Chart: COVID-19 Is Now Leading Killer In 5 Latin American Nations
COVID-19 has become the leading cause of death in five Latin American nations and the second most common cause in six others. The World Health Organization's "Americas Region," which stretches from the Canadian Arctic to Cape Horn in Chile, has been hit harder by the pandemic than any other part of the globe. The region currently accounts for 48% of the 1.65 million COVID-19 deaths reported to WHO so far worldwide.
While the United States is a major contributor to that trend with more than 300,000 deaths, Peru's death rate from the disease is actually higher than the U.S.
COVID-19 now surpasses coronary heart disease as the No. 1 cause of death in Brazil, Chile, Ecuador and Panama.
In an NPR analysis of global data, Belgium is the only country in the world outside Latin America where COVID-19 has established itself as the top killer. This comes from comparing COVID-19 deaths so far in 2020 with annual data on causes of death from 2019. Across the Americas, hospitals and cemeteries have been strained.
Even the traditional visits to cemeteries on All Saints' Day — at the end of October — were put on hold. It's a time when people bring flowers, food and freshly baked loaves of bread to honor their departed loved ones, particularly the recently deceased.
But this year on All Saints' Day in Peru, police and soldiers in riot gear blocked the gates of three cemeteries on the outskirts of Lima to prevent possible coronavirus spread from the influx of visitors. "The pandemic has hit us hard," Comas Mayor Raúl Díaz Pérez said on a video posted on his Facebook account. Standing in front of lines of officers at the entrance to the cemetery La Balanza, he said: "We are calling on the people to have patience and at this time to do not come to the cemeteries to visit your loved ones." He urged: Don't show up with the band you may have hired and the food you may have prepared to say goodbye to a newly departed family member.
The fact that COVID-19 has hit Latin America harder than other regions isn't a fluke. The continent had all of the ingredients to ignite a pandemic — crowded living conditions, poverty, social discord, poor governance and fragmented/underfunded health systems.
The coronavirus has exacerbated longstanding problems, says Carissa Etienne, the head of the Pan-American Health Organization, the World Health Organization's regional office for the Americas. "Latin America is one of the most unequal regions of the world," Etienne said this week in a video call with reporters.
The virus swept through dense urban metropolises such as Mexico City, Bogotá and São Paulo, where physical distancing was difficult if not impossible.
"The many millions who rely on the informal economy for their livelihoods didn't have the option to stay home," Etienne said. "And for people living in marginalized settings and remote areas — like our indigenous communities and migrants — proper health care was often out of reach."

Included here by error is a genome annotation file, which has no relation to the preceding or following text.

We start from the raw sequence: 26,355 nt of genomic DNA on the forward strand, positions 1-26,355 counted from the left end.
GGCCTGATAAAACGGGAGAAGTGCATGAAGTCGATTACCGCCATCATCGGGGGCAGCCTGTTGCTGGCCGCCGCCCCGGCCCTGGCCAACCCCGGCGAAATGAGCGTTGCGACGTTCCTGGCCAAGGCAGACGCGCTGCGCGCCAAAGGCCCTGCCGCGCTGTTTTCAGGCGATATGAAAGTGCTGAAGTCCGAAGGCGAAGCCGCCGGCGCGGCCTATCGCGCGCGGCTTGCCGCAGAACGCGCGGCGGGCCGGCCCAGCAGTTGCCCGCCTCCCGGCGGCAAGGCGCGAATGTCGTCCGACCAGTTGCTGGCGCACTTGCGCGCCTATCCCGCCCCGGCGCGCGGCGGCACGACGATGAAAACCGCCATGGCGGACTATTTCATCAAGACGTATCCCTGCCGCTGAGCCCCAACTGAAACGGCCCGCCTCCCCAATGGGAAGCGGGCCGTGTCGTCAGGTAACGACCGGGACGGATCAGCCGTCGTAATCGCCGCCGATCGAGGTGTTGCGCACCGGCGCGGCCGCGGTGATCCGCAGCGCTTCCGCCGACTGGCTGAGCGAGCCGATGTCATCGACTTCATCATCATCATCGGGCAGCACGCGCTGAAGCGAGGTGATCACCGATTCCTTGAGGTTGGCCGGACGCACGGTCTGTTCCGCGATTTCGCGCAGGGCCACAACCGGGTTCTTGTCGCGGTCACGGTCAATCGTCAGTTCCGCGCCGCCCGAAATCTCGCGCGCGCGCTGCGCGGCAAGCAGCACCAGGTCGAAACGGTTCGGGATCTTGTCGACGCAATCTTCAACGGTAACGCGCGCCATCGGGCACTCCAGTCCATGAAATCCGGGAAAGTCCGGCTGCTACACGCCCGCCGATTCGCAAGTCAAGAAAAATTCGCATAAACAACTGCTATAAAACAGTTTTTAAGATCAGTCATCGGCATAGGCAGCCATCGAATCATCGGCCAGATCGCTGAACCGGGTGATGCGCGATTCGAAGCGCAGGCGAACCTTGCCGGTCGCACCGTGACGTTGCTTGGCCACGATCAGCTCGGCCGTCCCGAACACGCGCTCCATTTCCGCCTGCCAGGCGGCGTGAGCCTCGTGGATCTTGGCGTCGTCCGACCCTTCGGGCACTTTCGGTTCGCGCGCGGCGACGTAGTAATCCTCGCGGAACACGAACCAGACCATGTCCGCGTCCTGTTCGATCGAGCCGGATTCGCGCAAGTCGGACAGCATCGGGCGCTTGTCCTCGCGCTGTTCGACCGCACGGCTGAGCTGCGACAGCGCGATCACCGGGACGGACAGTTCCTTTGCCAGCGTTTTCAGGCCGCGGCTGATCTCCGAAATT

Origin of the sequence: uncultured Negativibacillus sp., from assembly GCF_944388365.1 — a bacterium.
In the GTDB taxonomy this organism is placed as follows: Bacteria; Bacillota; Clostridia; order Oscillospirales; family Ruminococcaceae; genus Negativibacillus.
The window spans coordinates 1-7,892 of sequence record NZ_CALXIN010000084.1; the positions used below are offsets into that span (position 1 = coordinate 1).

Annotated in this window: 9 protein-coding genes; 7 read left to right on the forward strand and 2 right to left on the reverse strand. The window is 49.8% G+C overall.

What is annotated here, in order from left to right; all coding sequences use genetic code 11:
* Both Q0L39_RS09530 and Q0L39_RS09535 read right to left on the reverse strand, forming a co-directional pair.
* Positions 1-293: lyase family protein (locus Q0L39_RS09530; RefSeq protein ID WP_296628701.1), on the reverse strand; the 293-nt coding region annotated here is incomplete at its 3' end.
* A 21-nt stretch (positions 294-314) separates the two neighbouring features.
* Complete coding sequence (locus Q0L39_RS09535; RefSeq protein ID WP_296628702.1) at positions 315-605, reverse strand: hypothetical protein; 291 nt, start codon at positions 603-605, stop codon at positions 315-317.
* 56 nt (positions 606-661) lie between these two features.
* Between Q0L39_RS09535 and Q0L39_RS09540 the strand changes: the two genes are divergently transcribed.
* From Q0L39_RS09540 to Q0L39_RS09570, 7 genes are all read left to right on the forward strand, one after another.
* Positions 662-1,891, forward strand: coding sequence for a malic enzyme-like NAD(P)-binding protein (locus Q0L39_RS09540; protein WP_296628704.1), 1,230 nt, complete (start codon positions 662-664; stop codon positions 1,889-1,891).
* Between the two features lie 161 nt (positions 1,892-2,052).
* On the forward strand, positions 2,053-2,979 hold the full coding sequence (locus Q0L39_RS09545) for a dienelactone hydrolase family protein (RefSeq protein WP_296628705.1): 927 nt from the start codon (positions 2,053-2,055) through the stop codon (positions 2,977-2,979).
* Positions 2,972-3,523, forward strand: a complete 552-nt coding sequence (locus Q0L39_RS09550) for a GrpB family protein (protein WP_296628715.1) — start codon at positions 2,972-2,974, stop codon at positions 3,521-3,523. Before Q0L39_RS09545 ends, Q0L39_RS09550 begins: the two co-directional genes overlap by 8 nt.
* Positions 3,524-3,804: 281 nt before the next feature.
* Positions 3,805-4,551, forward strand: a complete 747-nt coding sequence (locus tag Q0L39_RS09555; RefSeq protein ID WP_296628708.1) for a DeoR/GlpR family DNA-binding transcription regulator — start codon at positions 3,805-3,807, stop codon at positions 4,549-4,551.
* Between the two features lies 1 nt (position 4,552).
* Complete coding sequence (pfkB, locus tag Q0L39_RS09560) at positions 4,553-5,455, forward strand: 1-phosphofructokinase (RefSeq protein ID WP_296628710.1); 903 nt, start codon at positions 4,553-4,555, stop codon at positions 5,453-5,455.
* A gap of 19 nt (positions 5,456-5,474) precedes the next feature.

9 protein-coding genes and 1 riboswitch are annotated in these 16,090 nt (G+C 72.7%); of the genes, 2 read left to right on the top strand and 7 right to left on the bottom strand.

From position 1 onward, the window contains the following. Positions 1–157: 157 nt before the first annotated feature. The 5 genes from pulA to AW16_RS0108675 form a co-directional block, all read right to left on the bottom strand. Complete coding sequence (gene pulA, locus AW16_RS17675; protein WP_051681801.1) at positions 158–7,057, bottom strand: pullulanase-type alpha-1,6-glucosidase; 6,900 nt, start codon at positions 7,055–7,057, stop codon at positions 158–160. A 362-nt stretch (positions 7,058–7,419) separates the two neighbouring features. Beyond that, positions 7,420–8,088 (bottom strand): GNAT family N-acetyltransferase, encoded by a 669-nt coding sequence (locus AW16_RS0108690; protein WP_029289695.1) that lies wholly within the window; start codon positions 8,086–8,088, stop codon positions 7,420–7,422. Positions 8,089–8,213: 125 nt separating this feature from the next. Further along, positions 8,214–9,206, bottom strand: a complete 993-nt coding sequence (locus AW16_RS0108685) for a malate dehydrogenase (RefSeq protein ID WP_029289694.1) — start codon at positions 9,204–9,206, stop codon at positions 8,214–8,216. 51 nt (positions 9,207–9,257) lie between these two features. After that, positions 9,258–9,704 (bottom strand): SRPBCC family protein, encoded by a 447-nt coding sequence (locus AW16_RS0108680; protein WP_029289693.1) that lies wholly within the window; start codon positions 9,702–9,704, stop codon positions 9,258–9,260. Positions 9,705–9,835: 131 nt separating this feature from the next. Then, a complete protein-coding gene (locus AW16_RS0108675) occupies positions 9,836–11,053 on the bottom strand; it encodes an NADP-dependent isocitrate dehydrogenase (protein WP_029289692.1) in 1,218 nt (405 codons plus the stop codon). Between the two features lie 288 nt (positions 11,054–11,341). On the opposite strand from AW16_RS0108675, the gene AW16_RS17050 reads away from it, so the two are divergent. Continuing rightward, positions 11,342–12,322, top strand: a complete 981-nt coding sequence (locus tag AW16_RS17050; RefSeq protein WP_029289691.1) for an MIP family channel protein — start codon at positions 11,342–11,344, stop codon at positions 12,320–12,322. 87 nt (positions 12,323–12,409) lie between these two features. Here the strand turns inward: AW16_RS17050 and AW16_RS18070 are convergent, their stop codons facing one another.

In addition, Latin American countries have high levels of obesity, diabetes and other underlying chronic health conditions that have made the virus far more deadly.
Jeremy Veillard is a senior health specialist with the World Bank specializing in Latin America.
"In Peru, which is one of the countries where you have had the highest number of excess deaths from COVID-19, 85% of the people who died from COVID-19 during the summer were either overweight or obese," Veillard says.
Another factor in Latin America is the hodgepodge of ways that people access health care in the region. Some go to private clinics and hospitals. Some rely on government programs. Some visit a doctor at a pharmacy only once they're sick. These siloed systems offer dramatically different levels of service to residents based on what — if anything — they're able to pay.
"In Latin America and the Caribbean, there are very fragmented [health care] systems," says Frederico Guanais, deputy head of the health division of the Organisation for Economic Cooperation and Development.
Guanais, who's originally from Brazil, says this patchwork of health care options is far more complicated than just one public system and one private system: "Oftentimes there's one health system that aims to be universal. Then there are subsystems in some countries that cater to those who have formal employment. There's another subsystem for those who do not have formal employment. And yet another system for those who can pay supplemental health insurance."
Each system may have different sets of staff, policies and hospitals, which is not ideal when national health authorities are trying to steer them in unison to address a health crisis.
There are also mismatches in resources.
"In Brazil, the publicly funded health system has roughly 40% of the country's ICU [intensive care unit] beds," Guanais says. The other 60% of Brazil's ICU beds, he says, are in private hospitals that serve less than 25% of the population.
So while Brazil has top-notch medical facilities, they aren't readily accessible to the masses.
The country's structural inequity can mean that for Brazilians with limited resources, a severe case of COVID-19 could be potentially fatal, while it might not have been if they lived somewhere else. And this is part of why COVID-19 is now the leading cause of death in the region, says Guanais.
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